|Arts & Culture Archive|
Despite the medium's tendency toward transparency, glass blowing has a surprisingly opaque history. "The tradition was, if you took a secret from someone's studio, the Italians would kill you," co-founder Jim McKelvey of St. Louis' Third Degree Glass Factory explained to us. "They would send hit men after their masters who escaped from Murano. That culture defined how glass was taught."
Glass blowing is getting an entirely new education on Delmar Boulevard.
St. Louis isn't exactly Murano (though it is home to some exceptional silica, the base ingredient of glass). Despite having never developed a local glass-making industry some fine art glass companies cropped up a couple of decades ago, but they closed shop. For many years, there was no big studio and no glass art community.
So how do you establish a community without a foundation to build upon, and against a tradition of secrecy and cutthroat competition? Simple: start from scratch, build it yourself, make it educational and not exclusive so that you can grow a sustainable local movement -- and a sustainable business.
"Glass blowing is a team activity: the greatest works are created by multiple pairs of hands," said McKelvey. "Instead of a place we could produce our own work, we decided we would essentially train the next generation." But like many traditional arts, glass blowing has been taught for centuries through apprenticeship. Not until recently has the art adopted modern educational curricula. Apprenticeships were not an option at Third Degree, a space which houses many hobbyists, students and artists alike. Third Degree now boasts the first-ever glass-blowing textbook and accompanying instructional DVDs.
"We wanted a place to empower artists," says McKelvey. Situated in what was once Tom's Pontiacs, Third Degree is a gallery, studio, educational institution, even a place to get married or hold a bar mitzvah (at the request of a student, they started to rent it out as an event space to help offset the great cost of their furnace bills).
McKelvey and co-founder Doug Auer put the iron to the fire in 2002 when they built the site furnaces and facilities from the ground up. After removing about 20 bus-sized dumpsters of trash from the warehouse and power washing the floors, the beautiful warehouse space became a place where people could take classes, invest in studio time, and display and sell their wares.
"The idea that glass should be accessible is something I personally feel very strongly about," says McKelvey, who builds Third Degree's shimmering glass water faucets (supposedly the only ones in existence). "That flies in the face of the art/craft debate, where you have people who say it can't be art if it's useful, and I argue against that point. I like the fact that I'm getting fantastic amounts of positive feedback from something that actually functions."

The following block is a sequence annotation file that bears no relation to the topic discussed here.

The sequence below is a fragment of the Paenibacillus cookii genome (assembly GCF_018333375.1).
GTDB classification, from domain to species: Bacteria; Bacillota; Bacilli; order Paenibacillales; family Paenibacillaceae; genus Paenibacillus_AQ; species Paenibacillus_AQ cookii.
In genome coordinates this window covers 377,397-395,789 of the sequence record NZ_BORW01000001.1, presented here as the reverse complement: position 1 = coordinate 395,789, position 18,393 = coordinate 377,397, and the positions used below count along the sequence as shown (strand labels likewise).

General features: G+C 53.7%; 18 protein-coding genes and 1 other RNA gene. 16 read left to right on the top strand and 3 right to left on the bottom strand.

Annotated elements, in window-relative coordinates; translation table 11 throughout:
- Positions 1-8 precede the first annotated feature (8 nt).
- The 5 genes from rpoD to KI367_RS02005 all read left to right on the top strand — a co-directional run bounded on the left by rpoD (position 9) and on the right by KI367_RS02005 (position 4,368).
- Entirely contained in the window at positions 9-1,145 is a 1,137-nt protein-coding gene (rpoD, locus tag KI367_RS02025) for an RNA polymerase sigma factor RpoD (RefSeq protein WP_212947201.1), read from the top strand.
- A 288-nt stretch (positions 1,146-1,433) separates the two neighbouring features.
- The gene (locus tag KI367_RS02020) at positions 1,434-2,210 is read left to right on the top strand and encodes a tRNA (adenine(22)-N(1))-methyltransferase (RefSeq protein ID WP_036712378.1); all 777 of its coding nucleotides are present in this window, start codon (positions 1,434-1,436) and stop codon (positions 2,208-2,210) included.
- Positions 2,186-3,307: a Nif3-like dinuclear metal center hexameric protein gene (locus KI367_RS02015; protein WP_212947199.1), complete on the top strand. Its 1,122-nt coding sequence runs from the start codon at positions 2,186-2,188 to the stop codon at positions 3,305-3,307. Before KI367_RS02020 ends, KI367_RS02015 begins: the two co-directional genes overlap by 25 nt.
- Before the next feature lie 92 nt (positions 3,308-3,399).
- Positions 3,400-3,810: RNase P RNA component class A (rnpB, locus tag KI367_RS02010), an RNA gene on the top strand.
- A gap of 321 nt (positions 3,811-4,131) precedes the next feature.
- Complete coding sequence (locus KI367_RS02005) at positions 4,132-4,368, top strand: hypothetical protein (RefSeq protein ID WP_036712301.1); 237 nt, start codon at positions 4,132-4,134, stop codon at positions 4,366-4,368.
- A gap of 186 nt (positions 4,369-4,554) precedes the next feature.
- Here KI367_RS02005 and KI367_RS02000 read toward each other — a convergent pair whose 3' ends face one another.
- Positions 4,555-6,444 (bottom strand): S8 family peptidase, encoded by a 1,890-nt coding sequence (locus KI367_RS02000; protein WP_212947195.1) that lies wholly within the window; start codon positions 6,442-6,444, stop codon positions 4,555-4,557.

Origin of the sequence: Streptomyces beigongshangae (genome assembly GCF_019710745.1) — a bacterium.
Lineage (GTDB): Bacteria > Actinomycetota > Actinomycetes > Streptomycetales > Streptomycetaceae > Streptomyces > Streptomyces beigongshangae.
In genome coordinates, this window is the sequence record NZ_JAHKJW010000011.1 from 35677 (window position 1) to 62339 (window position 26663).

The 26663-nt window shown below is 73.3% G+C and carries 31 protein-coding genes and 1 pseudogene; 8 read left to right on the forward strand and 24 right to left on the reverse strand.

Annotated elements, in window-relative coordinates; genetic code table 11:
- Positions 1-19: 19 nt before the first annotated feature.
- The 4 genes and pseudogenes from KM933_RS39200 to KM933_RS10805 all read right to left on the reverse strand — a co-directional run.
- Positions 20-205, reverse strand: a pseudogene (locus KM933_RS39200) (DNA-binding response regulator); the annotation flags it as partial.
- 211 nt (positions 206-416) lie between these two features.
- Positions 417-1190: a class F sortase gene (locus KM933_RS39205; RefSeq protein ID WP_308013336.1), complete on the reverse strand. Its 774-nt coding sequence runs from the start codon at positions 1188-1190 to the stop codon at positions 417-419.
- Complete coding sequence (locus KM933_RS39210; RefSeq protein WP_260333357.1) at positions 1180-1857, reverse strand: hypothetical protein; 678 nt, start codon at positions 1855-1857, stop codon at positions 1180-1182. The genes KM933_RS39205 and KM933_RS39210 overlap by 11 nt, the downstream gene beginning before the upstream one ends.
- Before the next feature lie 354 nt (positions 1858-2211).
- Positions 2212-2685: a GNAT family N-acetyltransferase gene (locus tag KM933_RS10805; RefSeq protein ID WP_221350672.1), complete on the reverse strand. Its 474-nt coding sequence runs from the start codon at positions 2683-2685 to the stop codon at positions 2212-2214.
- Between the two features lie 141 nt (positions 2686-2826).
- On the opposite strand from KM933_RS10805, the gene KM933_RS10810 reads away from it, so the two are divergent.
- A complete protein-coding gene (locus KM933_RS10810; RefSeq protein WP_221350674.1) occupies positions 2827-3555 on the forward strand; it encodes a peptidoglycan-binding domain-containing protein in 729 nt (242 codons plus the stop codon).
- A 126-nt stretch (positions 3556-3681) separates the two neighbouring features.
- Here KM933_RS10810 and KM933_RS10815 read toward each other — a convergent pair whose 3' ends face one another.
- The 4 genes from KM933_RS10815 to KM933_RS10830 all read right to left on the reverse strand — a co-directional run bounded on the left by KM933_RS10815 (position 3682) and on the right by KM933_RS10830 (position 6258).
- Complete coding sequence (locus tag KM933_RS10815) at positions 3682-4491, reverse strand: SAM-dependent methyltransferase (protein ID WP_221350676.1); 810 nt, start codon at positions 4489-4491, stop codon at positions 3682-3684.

In 2006, Third Degree hosted the Glass Art Society's Annual Conference, "a huge deal" in their trade. After some skepticism (St. Louis and glass not being an obvious pair), the studio earned worldwide accolades. And on the third Friday of each month, Third Degree brings in 200 to 300 people for an open house, featuring local music and live demonstrations, and displays of work by glass artists, as well as 2-D artworks.
The darkened studio takes on an almost alchemical ambience: charred planks of wood flatten the glass and quietly catch fire; a variety of metal prods, tongs and pokers line the work benches and areas. Medieval melds with contemporary: large metal masks have been replaced by stylish sunglasses and artists wear a large, heavy burnt glove instead of armor.
The trick to blowing glass, Auer and McKelvey explained, is not in strength, but in balance and delicacy. Pairs of young artists worked methodically -- heating the glass to roll it, heating it again to blow it, heating it again and again to shape it.
"Some of the most beautiful pieces depend on the thinnest connections and the point that is just strong enough to hold it together." Amber, one of the young artists, finished her piece and dismounted it by adding three droplets of water to its base. A very gentle tap dislodged it from the rod.
Glass-blowing is an art with the expectation of catastrophe, as we saw when after an hour's worth of a young woman's work fell to the ground and shattered. A delicate touch is essential to the art, as much as diligence is to its process. She began again.
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